The government concedes the levy disclosed return information.
The court considers the waiver of confidentiality argument the threshold issue, and will treat it before discussing the asserted negligence of the IRS.
II. The confidentiality of return information under 26 U.S.C. § 6103
Section 6103(a) of the Internal Revenue Code states tax returns and return information are confidential, and may not be disclosed by officers and employees of the United States or other named individuals who have access to the information except as authorized by Title 26. Violation of the statute gives rise to a civil suit for damages as described in 26 U.S.C. § 7431(a)(1) and (c).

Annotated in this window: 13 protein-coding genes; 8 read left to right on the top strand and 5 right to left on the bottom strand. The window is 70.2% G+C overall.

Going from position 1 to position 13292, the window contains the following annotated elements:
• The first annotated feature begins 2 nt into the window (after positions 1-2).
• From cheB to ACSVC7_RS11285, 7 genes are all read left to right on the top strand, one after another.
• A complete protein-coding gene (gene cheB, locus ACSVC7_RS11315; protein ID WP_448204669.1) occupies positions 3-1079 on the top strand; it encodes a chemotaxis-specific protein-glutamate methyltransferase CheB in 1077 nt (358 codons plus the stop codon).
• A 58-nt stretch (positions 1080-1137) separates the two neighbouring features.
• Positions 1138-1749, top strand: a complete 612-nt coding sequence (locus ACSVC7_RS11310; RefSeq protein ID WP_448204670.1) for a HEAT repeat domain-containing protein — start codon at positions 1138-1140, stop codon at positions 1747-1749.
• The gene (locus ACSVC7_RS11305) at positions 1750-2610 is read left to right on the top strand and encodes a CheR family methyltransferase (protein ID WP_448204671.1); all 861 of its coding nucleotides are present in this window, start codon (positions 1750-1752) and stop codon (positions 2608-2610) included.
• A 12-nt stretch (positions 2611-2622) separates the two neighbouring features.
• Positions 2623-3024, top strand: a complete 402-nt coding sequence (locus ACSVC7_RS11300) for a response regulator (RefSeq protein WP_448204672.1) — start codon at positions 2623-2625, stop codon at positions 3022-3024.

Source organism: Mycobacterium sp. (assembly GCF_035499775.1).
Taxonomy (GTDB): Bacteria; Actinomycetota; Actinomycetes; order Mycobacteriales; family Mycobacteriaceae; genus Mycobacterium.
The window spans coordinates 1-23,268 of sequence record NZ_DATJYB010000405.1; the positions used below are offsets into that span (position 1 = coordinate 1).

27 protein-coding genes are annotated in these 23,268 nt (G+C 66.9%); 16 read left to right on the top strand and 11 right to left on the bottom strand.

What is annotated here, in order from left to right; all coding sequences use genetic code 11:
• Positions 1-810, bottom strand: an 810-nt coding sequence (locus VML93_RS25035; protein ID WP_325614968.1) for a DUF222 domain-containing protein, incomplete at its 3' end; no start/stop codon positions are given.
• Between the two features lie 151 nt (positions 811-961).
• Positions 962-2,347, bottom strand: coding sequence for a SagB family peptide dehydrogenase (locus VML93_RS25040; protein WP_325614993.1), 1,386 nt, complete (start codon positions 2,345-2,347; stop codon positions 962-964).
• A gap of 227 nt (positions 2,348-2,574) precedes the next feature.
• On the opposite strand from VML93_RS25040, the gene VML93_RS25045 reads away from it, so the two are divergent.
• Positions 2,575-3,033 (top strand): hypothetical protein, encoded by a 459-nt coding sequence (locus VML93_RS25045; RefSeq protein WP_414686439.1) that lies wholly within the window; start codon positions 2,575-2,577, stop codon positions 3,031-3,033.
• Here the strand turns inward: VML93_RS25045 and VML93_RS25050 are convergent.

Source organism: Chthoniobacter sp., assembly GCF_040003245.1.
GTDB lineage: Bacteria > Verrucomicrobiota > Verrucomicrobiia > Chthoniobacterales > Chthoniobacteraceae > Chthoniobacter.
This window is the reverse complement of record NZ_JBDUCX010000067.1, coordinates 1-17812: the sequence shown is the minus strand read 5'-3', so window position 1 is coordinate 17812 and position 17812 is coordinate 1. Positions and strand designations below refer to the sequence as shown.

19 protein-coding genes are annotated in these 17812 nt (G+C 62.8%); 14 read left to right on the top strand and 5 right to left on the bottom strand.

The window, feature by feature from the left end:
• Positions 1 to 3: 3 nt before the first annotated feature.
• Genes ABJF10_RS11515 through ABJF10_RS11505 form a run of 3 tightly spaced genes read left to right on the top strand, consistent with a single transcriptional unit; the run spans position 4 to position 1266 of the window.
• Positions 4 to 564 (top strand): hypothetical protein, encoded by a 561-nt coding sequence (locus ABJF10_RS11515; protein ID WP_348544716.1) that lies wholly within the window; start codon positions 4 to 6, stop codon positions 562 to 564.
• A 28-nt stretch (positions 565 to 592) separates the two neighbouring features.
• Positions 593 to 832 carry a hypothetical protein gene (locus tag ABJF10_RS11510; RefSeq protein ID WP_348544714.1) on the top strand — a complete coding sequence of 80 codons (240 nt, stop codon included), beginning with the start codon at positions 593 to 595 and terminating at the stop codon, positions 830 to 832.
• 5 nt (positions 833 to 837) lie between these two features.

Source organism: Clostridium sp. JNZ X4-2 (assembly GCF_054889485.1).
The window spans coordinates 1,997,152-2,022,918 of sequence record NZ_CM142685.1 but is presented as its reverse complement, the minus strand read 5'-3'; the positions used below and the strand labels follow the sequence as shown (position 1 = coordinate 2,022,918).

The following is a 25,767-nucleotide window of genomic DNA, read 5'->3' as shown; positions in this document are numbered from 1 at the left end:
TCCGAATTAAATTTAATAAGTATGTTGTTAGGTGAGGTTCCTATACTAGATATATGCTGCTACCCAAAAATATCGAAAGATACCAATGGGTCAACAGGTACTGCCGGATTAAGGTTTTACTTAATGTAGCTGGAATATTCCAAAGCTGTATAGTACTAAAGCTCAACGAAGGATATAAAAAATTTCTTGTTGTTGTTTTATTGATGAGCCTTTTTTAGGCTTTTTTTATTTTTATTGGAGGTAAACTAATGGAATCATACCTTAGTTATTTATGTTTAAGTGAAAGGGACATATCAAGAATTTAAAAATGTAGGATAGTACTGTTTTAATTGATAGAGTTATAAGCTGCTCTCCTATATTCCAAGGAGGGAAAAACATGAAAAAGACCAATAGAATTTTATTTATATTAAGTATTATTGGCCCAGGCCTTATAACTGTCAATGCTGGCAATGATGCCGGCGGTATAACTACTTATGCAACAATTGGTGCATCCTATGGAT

Return information is defined in section 6103(b)(2).
(2) Return Information. The term `return information' means —
(A) a taxpayer's identity, the nature, source, or amount of his income, payments, receipts, deductions, exemptions, credits, assets, liabilities, net worth, tax liability, tax withheld, deficiencies, overassessments, or tax payments, whether the taxpayer's return was, is being, or will be examined or subject to other investigation or processing, or any other date, received by, recorded by, prepared by, furnished to, or collected by the Secretary with respect to a return or with respect to the determination of the existence, or possible existence, of liability (or the amount thereof) of any person under this title for any tax, penalty, interest, fine, forfeiture, or other imposition, or offense, and
(B) any part of any written determination or any background file document relating to such written document relating to such written determination . . . which is not open to public inspection under section 6110, but such term does not include data in a form which cannot be associated with, or otherwise identify, directly or indirectly, a particular taxpayer. . . .